4

Within our company we are deciding which DBMS we will use to store spatial data. IT wants MySQL with the Spatial extension because there is already knowledge about handling MySQL DB. We are doing quite simple calculations with the data. The only thing I am worried about is the polygon handling of MySQL.

Is it still true that MySQL only supports bounding box calculations instead of the real polygon geometry? Or is this problem gone with newer versions of MySQL?

4

Your assumption is pretty much correct. MySQL's spatial support is ... simplistic to say the least. It does work, but you'll find very few GIS applications support it. This isn't specific to just polygons, any spatial feature is more limited in MySQL because while it does store them in the same way (WKB), there simply aren't as many functions to manipulate or interogate it.

Full details of the MySQL Spatial Extension analysis functions can be found here: http://dev.mysql.com/doc/refman/5.0/en/spatial-analysis-functions.html

Compare that to Oracle Locator (their "free" spatial extension if you have Oracle Enterprise and the $$$ to match): http://docs.oracle.com/cd/B19306_01/appdev.102/b14255/sdo_locator.htm

And of course, PostGIS: http://postgis.net/docs/manual-2.0/reference.html

MS SQL Server has spatial too - http://msdn.microsoft.com/en-us/library/bb964708%28v=sql.105%29.aspx

That's before you start playing with things like topography's, geography's and rasters, none of which I believe MySQL supports. You can clearly see which of those four products is the least feature-complete for spatial data (Hint: MySQL). Its very subjective which is the winner; thats an eternal religious war that belongs in other threads. ;-)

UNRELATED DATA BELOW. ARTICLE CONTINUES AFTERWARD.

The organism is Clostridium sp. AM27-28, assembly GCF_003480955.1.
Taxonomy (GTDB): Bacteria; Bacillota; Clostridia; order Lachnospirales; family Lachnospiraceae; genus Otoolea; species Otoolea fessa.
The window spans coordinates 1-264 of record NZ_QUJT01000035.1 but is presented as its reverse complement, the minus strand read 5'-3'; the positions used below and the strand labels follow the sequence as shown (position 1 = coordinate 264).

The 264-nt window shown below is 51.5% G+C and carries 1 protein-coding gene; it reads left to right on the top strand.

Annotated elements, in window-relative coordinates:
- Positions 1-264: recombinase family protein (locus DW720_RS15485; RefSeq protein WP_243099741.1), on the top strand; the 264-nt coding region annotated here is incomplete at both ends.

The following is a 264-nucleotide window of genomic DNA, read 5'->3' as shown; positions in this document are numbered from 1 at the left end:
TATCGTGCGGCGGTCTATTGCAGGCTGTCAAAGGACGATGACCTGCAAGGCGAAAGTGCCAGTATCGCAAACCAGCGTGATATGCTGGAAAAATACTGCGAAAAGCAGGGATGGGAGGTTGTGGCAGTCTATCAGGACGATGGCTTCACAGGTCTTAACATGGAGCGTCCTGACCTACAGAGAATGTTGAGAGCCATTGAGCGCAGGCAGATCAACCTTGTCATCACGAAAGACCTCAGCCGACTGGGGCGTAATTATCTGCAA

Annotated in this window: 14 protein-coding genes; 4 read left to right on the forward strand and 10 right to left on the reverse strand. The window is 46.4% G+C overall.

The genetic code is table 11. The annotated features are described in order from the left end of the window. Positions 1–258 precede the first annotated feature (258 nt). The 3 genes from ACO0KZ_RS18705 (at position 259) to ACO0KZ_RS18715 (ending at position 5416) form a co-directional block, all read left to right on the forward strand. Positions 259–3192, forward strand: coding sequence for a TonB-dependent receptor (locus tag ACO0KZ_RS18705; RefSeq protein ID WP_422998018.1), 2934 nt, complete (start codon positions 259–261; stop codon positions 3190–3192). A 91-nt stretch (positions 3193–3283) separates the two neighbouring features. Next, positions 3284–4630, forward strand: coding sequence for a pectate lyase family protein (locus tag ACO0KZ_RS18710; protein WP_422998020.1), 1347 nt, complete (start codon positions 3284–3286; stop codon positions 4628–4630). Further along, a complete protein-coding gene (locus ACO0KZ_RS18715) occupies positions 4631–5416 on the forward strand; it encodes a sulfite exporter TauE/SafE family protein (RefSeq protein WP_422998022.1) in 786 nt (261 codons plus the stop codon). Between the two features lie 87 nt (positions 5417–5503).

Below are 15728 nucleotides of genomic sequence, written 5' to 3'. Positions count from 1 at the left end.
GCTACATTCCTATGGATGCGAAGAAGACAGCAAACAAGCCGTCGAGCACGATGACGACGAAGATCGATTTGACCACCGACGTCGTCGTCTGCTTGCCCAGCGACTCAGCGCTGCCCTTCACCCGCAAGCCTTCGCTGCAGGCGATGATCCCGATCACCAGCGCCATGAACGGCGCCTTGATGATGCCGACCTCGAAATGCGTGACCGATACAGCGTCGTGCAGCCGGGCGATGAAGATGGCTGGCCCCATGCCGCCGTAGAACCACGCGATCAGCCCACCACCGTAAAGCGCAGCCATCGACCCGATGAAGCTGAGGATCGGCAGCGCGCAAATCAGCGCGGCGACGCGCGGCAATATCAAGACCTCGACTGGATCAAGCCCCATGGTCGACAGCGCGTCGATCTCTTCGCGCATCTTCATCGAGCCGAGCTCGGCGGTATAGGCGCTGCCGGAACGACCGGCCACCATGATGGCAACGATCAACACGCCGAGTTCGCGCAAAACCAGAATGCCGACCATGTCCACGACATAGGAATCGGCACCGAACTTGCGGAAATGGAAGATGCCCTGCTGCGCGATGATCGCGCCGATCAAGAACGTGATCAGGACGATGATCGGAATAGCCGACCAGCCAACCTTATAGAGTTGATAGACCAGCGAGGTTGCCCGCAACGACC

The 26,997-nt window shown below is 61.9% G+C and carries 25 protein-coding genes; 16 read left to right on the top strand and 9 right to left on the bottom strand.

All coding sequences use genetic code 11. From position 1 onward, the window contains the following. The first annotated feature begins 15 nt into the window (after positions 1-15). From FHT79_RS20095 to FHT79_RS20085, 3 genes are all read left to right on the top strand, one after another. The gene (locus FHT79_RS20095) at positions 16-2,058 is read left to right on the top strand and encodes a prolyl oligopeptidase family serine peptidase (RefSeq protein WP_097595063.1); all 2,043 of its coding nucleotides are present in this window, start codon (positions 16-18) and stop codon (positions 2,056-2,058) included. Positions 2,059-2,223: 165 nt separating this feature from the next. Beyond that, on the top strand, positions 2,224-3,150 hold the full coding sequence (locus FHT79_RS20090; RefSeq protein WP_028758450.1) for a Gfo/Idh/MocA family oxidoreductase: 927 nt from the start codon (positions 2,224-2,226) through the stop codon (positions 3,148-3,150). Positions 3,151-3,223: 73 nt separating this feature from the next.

You may only be doing very simple things with the data at this point, however going forward non-MySQL will give you more options if you decide to expand your spatial data processing/storage.

1

The accepted response is fairly outdated for the current state of the art.

MySQL 5.6 has decent support for the OGC data types on MyISAM tables. You probably don't want to use MyISAM tables though.

MySQL 5.7 has decent support for the OGC data types on innodb tables:

MySQL 8.0 improves on this quite a bit and adds support for srids and projected coordinate systems and generally gets things right:

Here's a comparison between 5.7 and 8.0: https://image.slidesharecdn.com/mysql-8-0-gis-are-you-ready-170203182904/95/mysql-80-gis-are-you-ready-10-638.jpg?cb=1520281401

Postgres with GIS extensions is still probably the standard for open source databases, but MySQL is fairly capable circa summer 2019.

Your Answer

By clicking “Post Your Answer”, you agree to our terms of service, privacy policy and cookie policy

Not the answer you're looking for? Browse other questions tagged or ask your own question.